Fidelity Bank plans $51 million office tower, parking deck
Fidelity Bank has its roots in a 10-story downtown building that just happened to belong to another bank.
Now, it is embarking on a $51 million project to build its own 10-story tower next to its existing five-story headquarters at Main and English across from the former downtown library.
“It’s going to change the skyline of the city,” said president Aaron Bastian.
The plan, which the bank has named Rise, A Beacon of Progress, will be built in two phases.
First, there will be the construction of a new 505-stall parking garage at the southeast corner of Market and English. The property currently is three parking lots. Fidelity owns one. It is buying another from a private owner and on Tuesday purchased a lot from the city.
The $16 million, 248,300-square-foot building will have 17,000 square feet of retail and office space on the first floor. Construction will start this summer and finish in the fall of 2020.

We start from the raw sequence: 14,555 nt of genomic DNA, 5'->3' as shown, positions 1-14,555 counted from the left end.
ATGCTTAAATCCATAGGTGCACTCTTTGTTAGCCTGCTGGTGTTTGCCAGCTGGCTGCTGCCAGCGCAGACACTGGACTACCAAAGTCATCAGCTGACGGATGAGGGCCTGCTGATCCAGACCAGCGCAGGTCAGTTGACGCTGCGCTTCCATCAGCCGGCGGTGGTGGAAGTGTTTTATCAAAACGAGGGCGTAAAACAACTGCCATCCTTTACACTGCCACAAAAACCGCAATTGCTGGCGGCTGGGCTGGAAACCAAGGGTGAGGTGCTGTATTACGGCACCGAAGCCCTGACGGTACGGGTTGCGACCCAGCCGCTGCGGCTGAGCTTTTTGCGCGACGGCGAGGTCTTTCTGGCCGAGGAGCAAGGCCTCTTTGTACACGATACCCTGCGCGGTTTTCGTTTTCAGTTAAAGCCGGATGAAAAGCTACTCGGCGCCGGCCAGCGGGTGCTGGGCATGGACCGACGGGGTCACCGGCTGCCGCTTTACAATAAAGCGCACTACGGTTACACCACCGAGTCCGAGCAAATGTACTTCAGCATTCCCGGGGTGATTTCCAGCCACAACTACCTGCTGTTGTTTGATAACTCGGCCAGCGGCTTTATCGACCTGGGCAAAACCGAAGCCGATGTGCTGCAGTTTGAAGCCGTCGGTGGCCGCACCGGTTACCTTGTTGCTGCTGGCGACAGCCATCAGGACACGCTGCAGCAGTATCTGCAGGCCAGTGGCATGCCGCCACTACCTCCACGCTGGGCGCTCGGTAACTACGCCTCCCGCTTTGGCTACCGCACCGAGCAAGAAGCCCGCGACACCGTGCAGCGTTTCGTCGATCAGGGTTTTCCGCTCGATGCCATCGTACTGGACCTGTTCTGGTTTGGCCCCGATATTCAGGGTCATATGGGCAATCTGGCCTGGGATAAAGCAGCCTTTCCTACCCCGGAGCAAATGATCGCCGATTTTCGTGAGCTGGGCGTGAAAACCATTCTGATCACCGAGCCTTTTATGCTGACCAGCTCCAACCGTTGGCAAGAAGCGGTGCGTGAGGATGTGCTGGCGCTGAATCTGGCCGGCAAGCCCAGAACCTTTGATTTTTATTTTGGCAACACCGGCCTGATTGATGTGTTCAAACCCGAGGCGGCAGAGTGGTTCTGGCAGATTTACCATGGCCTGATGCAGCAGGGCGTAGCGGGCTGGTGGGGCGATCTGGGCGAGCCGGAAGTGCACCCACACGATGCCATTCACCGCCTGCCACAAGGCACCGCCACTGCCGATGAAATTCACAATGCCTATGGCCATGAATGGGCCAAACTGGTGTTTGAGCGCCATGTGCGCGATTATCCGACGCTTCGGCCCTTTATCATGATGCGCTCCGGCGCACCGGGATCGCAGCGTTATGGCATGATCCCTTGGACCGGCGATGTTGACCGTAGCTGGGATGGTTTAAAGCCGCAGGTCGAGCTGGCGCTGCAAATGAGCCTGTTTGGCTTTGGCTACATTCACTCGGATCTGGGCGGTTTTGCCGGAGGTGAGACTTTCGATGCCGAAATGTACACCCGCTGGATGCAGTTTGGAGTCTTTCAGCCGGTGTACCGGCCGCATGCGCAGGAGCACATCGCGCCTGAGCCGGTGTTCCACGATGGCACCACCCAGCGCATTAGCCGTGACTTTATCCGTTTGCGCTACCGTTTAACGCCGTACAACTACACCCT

Shortly after, the bank’s existing parking structure next to its headquarters will be demolished, and construction will start on the $35 million office tower, which will have a rooftop park unlike anything else in Wichita. It will be completed in 2023.
Bastian said the first sign the bank needed to expand was when it started running out of parking. Then office space became an issue. The bank just finished remodeling its third and fourth floors for more room.
“But even with that we’re still nearly out of space again,” Bastian said.
“We’ve had double-digit growth year over year every year for the last six or seven years now.”
He said the bank, which has almost 500 employees, is adding about a dozen more every year between its main campus and ones in Oklahoma City and Overland Park.
The bank also had an expansion into the former Carnegie Library to the north of its headquarters about a decade ago.
“The tower is for our future growth,” Bastian said.
It’s a long way from when his great-grandfather, Homer Bastian, bought a half interest in the Fidelity Investment Co. in 1942 and opened a four-person office in the First National Bank building. That bank later became Intrust Bank, and the building is still its headquarters today.